Extended International Dance Mix
My last post was about the US, but this issue of feelings vs. freedom of expression comes up in other countries too. It’s been making the news in Russia for months. At the end of September, the Duma began considering a bill that would alter existing law by criminalizing acts that offend “religious faith and feelings of citizens,” as well as acts against religious objects and places where religious ceremonies are conducted. The draft bill called for penalties of up to five years imprisonment and fines of up to 300,000 rubles (about 9700 USD). It is still under consideration but very likely to become law, considering the legislature’s recent work limiting other freedoms.
Photo from pussy-riot.livejournal.com
One part of the context for this was Pussy Riot’s “punk prayer” in Moscow’s Christ the Savior Cathedral in February. (more…)
I’m all for the freedom of speech. People should have the right to say whatever [choose your adjective] thing they want. We should, but in the interest of civilization we’ve set boundaries against things like hate speech, which the American Bar Association defines as communication that “offends, threatens, or insults groups, based on race, color, religion, national origin, sexual orientation, disability, or other traits.” So we don’t have the right to use “fighting words,” which are “without social value” and could be expected to provoke the listener, but the First Amendment does give us the freedom to say things that are offensive and hateful or that the listener may disagree with. If someone wants to explain the difference, I’d be grateful.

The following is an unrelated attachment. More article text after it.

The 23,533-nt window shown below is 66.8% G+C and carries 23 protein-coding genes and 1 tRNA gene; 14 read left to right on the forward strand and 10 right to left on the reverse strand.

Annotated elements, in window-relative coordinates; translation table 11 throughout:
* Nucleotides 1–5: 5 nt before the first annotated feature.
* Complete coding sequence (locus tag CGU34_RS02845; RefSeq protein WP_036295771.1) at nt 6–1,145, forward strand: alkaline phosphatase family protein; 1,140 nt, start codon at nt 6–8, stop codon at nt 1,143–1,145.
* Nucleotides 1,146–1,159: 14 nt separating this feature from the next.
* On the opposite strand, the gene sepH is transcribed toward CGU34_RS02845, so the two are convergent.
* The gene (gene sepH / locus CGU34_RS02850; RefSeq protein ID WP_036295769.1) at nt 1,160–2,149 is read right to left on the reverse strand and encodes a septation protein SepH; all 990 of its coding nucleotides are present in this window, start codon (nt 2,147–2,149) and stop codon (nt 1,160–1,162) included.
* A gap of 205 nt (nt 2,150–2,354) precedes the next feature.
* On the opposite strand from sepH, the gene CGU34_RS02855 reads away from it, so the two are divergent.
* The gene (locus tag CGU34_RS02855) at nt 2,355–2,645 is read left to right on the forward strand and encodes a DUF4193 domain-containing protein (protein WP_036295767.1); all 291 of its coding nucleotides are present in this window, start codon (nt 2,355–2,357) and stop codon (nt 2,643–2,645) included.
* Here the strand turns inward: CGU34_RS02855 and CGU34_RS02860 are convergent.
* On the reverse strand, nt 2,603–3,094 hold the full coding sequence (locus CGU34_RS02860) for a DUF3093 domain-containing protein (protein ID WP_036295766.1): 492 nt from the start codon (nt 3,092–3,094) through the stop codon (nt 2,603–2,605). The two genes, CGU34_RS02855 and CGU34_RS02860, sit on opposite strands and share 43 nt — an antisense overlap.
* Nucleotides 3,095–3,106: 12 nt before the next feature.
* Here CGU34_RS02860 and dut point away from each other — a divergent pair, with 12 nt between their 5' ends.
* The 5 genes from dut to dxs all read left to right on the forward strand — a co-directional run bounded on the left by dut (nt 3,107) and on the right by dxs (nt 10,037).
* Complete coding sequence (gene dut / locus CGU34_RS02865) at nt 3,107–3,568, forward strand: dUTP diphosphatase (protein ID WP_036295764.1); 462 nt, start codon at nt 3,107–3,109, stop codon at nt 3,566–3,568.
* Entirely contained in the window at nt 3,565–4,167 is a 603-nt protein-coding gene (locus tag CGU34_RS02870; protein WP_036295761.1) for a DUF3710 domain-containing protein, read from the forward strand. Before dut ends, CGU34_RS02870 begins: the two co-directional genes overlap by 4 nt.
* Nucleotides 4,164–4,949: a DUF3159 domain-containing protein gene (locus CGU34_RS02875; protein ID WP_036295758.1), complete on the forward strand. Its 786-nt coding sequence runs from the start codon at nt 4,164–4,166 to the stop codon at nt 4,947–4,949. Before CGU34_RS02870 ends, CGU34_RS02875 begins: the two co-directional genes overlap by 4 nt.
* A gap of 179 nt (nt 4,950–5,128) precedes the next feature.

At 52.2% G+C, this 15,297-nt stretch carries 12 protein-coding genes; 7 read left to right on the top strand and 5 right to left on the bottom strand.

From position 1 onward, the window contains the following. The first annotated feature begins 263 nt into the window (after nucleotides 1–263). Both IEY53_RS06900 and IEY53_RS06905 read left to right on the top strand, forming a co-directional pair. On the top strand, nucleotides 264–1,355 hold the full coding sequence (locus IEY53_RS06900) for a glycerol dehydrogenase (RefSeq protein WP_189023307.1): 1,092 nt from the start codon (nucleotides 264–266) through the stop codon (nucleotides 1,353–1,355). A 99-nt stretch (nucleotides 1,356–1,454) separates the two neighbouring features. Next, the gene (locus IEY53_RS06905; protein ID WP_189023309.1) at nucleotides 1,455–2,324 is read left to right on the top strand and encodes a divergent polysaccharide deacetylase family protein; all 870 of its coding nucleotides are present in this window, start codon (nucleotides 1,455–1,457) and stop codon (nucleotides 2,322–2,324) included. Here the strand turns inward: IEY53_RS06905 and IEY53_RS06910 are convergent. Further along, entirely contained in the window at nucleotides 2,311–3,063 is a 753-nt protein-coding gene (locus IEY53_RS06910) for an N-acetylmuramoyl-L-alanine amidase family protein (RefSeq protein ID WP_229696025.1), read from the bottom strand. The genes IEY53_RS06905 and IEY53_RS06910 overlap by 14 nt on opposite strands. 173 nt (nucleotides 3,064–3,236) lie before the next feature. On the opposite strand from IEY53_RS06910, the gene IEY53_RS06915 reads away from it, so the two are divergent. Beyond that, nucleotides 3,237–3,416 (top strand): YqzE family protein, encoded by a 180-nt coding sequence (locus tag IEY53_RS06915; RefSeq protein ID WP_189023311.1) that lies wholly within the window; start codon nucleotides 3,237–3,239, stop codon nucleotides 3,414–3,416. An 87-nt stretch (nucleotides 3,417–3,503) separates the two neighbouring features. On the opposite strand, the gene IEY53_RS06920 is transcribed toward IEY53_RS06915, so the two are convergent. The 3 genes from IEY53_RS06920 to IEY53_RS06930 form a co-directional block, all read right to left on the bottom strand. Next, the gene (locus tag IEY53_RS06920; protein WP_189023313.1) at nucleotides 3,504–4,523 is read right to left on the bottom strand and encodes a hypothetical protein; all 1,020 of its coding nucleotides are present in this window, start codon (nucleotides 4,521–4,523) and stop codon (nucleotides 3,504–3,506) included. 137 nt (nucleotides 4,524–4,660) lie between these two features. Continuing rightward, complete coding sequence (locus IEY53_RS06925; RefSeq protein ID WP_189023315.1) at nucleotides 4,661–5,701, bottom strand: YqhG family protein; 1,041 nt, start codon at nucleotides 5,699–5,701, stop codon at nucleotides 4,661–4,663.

It’s not threats or insults that concern me here. There’s no excuse for those. It’s the offending part of the definition that prompted me to write this, because in the news I’ve been coming across examples of censorship or self-censorship that come from fear of offending a group. (more…)